Is Service Virtualisation Useful for Simulating Data Stores and Messaging Middleware?

Daniel Bryant,

This is a good question, and the honest answer is that as a startup we have to choose carefully where to apply our development resources, and adding support for each additional protocol is non-trivial at the code level. However, this is only part of the story, and in the microservice systems that we have implemented alongside our early customers we have often found that the need to virtualise non-HTTP resources was not always as vital (or beneficial) as was initially thought.

Antipattern: When service virtualisation becomes stubbing

Many of the commercial service virtualisation (SV) tools offer support for JDBC and other data store protocols, but we have often seen the virtual request/response pairs effectively become stub data, as there is a simple strict matching policy enforced on the associated binary data.

The SV tools then act as (potentially costly) stubbing tools, and much of the power of SV is lost e.g. there is no partial request matching, no token replacement (e.g. date/time), and no dynamic generation of response. This can lead to the analogy of “using a Porsche to go grocery shopping”, where in reality it would be more practical to use a tool more suitable (and cost-effective) for the testing task at hand.

Obviously the test data management features of SV tooling used in this way is still powerful, as we definitely need to store, manage and track data changes, but it can still feel as though you are paying a lot for what is effectively a data management tool.

Antipattern: When ‘virtual’ becomes more costly than the real thing

Messaging technology like AMQP (e.g. RabbitMQApache ActiveMQApache Qpid) has been popular for many years, and has recently seen a resurgence in popularity due to the emergence of patterns like event-sourcing (ES) and ‘command query responsibility segregation’ (CQRS), and the use of messaging for asynchronous and fault-tolerant communication within distributed cloud-based microservice architectures.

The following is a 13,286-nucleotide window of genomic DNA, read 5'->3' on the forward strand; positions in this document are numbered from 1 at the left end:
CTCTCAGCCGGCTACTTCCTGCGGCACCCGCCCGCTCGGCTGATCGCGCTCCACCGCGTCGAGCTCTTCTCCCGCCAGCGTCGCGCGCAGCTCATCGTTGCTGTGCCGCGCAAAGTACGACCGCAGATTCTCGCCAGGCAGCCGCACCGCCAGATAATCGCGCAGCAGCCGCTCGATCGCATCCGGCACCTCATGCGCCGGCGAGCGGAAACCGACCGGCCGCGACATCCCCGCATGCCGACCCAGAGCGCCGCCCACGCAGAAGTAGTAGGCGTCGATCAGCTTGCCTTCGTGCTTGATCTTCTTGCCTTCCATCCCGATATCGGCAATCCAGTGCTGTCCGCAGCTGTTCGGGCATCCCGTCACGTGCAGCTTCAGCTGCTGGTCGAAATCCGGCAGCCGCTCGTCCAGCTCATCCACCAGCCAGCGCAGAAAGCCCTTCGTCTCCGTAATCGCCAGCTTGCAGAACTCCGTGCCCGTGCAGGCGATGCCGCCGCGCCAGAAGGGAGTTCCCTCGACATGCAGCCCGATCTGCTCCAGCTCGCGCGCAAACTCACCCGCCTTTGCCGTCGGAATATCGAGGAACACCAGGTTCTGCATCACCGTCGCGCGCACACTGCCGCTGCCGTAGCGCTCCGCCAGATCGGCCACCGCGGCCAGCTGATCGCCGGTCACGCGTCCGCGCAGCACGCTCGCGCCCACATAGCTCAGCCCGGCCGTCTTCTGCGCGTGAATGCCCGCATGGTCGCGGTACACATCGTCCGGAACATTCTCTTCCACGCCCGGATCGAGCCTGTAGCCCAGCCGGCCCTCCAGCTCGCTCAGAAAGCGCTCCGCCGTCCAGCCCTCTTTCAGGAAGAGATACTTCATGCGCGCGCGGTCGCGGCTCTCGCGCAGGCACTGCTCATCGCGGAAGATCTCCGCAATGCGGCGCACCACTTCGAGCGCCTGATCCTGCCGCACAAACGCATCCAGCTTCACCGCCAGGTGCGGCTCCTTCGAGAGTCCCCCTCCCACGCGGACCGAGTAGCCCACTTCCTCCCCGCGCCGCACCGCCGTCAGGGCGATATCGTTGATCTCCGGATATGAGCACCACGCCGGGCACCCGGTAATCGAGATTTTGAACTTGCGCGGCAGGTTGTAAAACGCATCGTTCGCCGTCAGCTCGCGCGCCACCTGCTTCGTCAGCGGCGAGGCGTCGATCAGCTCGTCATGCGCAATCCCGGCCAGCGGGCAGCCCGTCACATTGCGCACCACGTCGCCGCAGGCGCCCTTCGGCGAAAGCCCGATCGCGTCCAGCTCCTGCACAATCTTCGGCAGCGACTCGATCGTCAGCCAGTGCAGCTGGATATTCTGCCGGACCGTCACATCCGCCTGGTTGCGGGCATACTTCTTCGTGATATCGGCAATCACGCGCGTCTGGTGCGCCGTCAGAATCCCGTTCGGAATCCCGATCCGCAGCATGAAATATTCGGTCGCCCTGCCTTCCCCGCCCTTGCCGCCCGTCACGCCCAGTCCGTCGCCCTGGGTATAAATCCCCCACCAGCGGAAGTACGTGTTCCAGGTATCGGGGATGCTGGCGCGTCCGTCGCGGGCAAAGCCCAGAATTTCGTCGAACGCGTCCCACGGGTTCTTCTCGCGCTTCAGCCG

Virtualising these systems can be difficult. The Specto team have bumped into at least one project where the team had attempted to virtualise a messaging system, but found the deployment (and data management) for the virtualisation solution was almost as complex as deploying an actual messaging broker. Another associated drawback is that SV tooling configuration can require specialist knowledge, which means that the QA team typically have to own all of the virtual assets rather than the development team being self-sufficient and capable of creating and running their own tests.

Best practice: The emergence of lightweight/in-memory datastores

As we mentioned in our previous post, within the microservice projects we have worked on we have used in-memory data stores for integration and in-process component testing rather than SV tooling (we do, of course, use SV for simulating internal services still under development and external services that are unavailable!).

Our favourites in-memory data stores and middleware are HSQLSB for MySQLpostgresql-embedded for PostgresSQLStubbed Cassandra for Cassandra, and Apache Qpid for AMQP/RabbitMQ.

Most of these projects contain JUnit rules for testing within Java projects, and can typically be easily adapted for other language test runners. The fact that these projects can be spun up by a test framework means that development teams can take full ownership of implementation, and can also own all of the necessary data - which conveniently brings us to the next topic…